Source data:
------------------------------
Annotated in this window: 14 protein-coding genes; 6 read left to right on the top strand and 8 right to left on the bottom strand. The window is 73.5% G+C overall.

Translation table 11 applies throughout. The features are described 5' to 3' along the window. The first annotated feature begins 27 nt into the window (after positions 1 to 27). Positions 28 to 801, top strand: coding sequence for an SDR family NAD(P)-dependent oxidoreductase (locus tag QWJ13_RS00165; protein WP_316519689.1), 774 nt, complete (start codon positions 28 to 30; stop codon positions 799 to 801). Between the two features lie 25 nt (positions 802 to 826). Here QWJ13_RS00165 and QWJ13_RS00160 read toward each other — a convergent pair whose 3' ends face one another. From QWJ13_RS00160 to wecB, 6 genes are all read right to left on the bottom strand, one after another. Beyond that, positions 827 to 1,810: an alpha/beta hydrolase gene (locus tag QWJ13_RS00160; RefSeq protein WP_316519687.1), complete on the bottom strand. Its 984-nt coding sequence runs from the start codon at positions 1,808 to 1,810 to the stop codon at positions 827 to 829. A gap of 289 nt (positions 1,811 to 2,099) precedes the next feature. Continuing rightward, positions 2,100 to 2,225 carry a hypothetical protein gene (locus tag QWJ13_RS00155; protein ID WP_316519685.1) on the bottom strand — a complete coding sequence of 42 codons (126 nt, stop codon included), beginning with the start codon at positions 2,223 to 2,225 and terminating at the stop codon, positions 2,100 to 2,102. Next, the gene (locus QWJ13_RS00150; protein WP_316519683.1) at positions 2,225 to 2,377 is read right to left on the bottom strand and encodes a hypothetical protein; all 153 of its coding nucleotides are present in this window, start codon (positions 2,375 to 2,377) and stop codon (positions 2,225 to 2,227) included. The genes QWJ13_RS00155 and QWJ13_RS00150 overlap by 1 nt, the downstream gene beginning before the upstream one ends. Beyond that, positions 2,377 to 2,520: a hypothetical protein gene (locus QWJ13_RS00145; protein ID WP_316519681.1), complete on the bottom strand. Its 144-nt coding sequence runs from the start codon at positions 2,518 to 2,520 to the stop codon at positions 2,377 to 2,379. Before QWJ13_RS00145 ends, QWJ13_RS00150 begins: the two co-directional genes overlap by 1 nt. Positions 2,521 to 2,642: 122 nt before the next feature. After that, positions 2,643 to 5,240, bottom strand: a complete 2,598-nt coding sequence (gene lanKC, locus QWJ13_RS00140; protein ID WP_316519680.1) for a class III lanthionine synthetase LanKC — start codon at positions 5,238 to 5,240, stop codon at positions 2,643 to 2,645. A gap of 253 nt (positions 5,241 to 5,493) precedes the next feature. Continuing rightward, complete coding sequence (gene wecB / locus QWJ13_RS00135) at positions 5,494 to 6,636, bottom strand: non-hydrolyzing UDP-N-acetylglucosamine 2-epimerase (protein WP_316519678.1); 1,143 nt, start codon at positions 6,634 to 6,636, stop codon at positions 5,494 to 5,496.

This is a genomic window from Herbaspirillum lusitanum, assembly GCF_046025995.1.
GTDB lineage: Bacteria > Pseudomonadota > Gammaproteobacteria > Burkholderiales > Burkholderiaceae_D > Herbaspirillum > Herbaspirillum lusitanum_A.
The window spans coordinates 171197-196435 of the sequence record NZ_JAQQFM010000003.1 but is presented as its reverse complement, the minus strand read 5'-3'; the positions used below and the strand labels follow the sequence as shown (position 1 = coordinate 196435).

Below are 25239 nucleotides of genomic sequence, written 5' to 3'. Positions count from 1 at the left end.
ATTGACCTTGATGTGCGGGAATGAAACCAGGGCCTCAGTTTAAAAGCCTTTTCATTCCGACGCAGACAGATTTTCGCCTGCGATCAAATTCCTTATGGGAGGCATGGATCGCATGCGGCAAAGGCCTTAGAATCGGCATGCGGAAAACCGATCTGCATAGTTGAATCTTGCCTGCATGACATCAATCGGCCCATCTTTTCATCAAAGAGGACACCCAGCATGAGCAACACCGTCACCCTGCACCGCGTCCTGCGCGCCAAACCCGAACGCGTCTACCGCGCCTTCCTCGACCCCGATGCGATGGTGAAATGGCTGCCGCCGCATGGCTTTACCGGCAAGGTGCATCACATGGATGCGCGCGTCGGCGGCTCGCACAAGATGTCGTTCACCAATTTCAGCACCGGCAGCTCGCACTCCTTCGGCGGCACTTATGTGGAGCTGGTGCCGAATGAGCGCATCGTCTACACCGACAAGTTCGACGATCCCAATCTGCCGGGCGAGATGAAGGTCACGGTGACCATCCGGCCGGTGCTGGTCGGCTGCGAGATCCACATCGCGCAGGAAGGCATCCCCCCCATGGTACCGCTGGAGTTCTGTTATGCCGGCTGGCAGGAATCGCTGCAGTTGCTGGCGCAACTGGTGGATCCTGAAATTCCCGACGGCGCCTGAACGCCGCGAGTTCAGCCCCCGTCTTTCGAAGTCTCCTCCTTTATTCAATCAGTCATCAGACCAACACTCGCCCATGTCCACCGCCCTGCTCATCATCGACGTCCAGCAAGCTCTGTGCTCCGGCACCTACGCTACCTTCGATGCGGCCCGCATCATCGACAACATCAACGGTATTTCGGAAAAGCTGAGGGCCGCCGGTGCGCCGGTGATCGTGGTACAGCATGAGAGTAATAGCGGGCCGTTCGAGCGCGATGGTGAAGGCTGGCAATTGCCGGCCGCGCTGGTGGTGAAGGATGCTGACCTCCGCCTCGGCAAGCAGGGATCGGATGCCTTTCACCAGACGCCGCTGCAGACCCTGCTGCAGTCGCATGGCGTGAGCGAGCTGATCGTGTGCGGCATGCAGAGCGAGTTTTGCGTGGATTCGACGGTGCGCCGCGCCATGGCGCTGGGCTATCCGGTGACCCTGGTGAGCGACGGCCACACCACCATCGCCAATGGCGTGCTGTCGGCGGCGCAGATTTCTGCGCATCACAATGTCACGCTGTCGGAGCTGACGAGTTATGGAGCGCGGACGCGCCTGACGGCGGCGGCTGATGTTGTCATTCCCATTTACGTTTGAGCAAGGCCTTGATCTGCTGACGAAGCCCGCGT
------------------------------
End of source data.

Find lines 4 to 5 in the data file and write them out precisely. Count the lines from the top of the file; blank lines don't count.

GTDB lineage: Bacteria > Pseudomonadota > Gammaproteobacteria > Burkholderiales > Burkholderiaceae_D > Herbaspirillum > Herbaspirillum lusitanum_A.
The window spans coordinates 171197-196435 of the sequence record NZ_JAQQFM010000003.1 but is presented as its reverse complement, the minus strand read 5'-3'; the positions used below and the strand labels follow the sequence as shown (position 1 = coordinate 196435).